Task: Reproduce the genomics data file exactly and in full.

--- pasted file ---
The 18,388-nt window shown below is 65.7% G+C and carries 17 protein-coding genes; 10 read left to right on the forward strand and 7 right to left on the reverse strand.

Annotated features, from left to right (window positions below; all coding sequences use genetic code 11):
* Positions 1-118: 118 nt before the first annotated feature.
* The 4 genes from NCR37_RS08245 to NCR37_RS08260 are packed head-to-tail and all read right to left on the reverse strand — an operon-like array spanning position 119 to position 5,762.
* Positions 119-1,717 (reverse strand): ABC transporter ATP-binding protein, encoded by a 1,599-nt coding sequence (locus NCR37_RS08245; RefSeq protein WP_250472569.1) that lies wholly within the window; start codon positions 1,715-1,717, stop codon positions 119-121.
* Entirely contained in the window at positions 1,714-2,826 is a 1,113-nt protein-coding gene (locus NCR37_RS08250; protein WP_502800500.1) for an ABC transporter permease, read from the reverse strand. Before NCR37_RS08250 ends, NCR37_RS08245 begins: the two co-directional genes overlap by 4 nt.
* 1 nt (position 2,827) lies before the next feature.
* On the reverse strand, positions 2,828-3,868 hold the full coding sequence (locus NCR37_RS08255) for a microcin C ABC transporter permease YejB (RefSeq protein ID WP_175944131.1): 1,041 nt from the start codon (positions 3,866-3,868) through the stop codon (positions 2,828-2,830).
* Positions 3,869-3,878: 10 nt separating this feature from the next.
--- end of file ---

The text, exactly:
The 18,388-nt window shown below is 65.7% G+C and carries 17 protein-coding genes; 10 read left to right on the forward strand and 7 right to left on the reverse strand.

Annotated features, from left to right (window positions below; all coding sequences use genetic code 11):
* Positions 1-118: 118 nt before the first annotated feature.
* The 4 genes from NCR37_RS08245 to NCR37_RS08260 are packed head-to-tail and all read right to left on the reverse strand — an operon-like array spanning position 119 to position 5,762.
* Positions 119-1,717 (reverse strand): ABC transporter ATP-binding protein, encoded by a 1,599-nt coding sequence (locus NCR37_RS08245; RefSeq protein WP_250472569.1) that lies wholly within the window; start codon positions 1,715-1,717, stop codon positions 119-121.
* Entirely contained in the window at positions 1,714-2,826 is a 1,113-nt protein-coding gene (locus NCR37_RS08250; protein WP_502800500.1) for an ABC transporter permease, read from the reverse strand. Before NCR37_RS08250 ends, NCR37_RS08245 begins: the two co-directional genes overlap by 4 nt.
* 1 nt (position 2,827) lies before the next feature.
* On the reverse strand, positions 2,828-3,868 hold the full coding sequence (locus NCR37_RS08255) for a microcin C ABC transporter permease YejB (RefSeq protein ID WP_175944131.1): 1,041 nt from the start codon (positions 3,866-3,868) through the stop codon (positions 2,828-2,830).
* Positions 3,869-3,878: 10 nt separating this feature from the next.